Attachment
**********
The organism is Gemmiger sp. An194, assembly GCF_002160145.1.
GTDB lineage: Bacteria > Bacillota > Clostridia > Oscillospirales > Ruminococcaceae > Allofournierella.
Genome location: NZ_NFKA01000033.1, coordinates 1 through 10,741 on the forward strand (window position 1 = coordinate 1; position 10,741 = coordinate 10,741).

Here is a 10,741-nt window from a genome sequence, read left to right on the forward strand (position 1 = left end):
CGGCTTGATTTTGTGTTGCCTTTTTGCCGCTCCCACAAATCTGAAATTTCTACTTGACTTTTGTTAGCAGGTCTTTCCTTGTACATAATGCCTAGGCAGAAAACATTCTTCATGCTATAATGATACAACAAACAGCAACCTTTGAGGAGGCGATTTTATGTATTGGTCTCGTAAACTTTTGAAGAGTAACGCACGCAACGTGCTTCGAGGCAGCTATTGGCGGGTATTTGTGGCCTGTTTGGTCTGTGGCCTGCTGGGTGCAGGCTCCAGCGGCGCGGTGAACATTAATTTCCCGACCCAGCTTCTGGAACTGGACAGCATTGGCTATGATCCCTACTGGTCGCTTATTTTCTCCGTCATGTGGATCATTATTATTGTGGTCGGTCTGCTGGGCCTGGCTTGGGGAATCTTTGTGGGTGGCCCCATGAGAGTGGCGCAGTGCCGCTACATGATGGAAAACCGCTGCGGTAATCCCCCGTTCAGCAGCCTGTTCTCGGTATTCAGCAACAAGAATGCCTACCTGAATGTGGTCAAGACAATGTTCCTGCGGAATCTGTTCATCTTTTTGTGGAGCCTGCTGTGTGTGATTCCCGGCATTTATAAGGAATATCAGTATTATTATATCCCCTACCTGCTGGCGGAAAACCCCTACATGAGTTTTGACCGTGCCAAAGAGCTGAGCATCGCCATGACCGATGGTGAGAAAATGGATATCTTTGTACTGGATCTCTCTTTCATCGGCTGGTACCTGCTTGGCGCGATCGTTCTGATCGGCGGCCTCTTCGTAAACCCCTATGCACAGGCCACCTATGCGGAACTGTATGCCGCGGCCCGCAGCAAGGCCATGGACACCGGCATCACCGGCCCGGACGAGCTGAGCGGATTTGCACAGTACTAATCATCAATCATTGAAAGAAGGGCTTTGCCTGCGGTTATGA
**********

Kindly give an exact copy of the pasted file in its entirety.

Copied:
The organism is Gemmiger sp. An194, assembly GCF_002160145.1.
GTDB lineage: Bacteria > Bacillota > Clostridia > Oscillospirales > Ruminococcaceae > Allofournierella.
Genome location: NZ_NFKA01000033.1, coordinates 1 through 10,741 on the forward strand (window position 1 = coordinate 1; position 10,741 = coordinate 10,741).

Here is a 10,741-nt window from a genome sequence, read left to right on the forward strand (position 1 = left end):
CGGCTTGATTTTGTGTTGCCTTTTTGCCGCTCCCACAAATCTGAAATTTCTACTTGACTTTTGTTAGCAGGTCTTTCCTTGTACATAATGCCTAGGCAGAAAACATTCTTCATGCTATAATGATACAACAAACAGCAACCTTTGAGGAGGCGATTTTATGTATTGGTCTCGTAAACTTTTGAAGAGTAACGCACGCAACGTGCTTCGAGGCAGCTATTGGCGGGTATTTGTGGCCTGTTTGGTCTGTGGCCTGCTGGGTGCAGGCTCCAGCGGCGCGGTGAACATTAATTTCCCGACCCAGCTTCTGGAACTGGACAGCATTGGCTATGATCCCTACTGGTCGCTTATTTTCTCCGTCATGTGGATCATTATTATTGTGGTCGGTCTGCTGGGCCTGGCTTGGGGAATCTTTGTGGGTGGCCCCATGAGAGTGGCGCAGTGCCGCTACATGATGGAAAACCGCTGCGGTAATCCCCCGTTCAGCAGCCTGTTCTCGGTATTCAGCAACAAGAATGCCTACCTGAATGTGGTCAAGACAATGTTCCTGCGGAATCTGTTCATCTTTTTGTGGAGCCTGCTGTGTGTGATTCCCGGCATTTATAAGGAATATCAGTATTATTATATCCCCTACCTGCTGGCGGAAAACCCCTACATGAGTTTTGACCGTGCCAAAGAGCTGAGCATCGCCATGACCGATGGTGAGAAAATGGATATCTTTGTACTGGATCTCTCTTTCATCGGCTGGTACCTGCTTGGCGCGATCGTTCTGATCGGCGGCCTCTTCGTAAACCCCTATGCACAGGCCACCTATGCGGAACTGTATGCCGCGGCCCGCAGCAAGGCCATGGACACCGGCATCACCGGCCCGGACGAGCTGAGCGGATTTGCACAGTACTAATCATCAATCATTGAAAGAAGGGCTTTGCCTGCGGTTATGA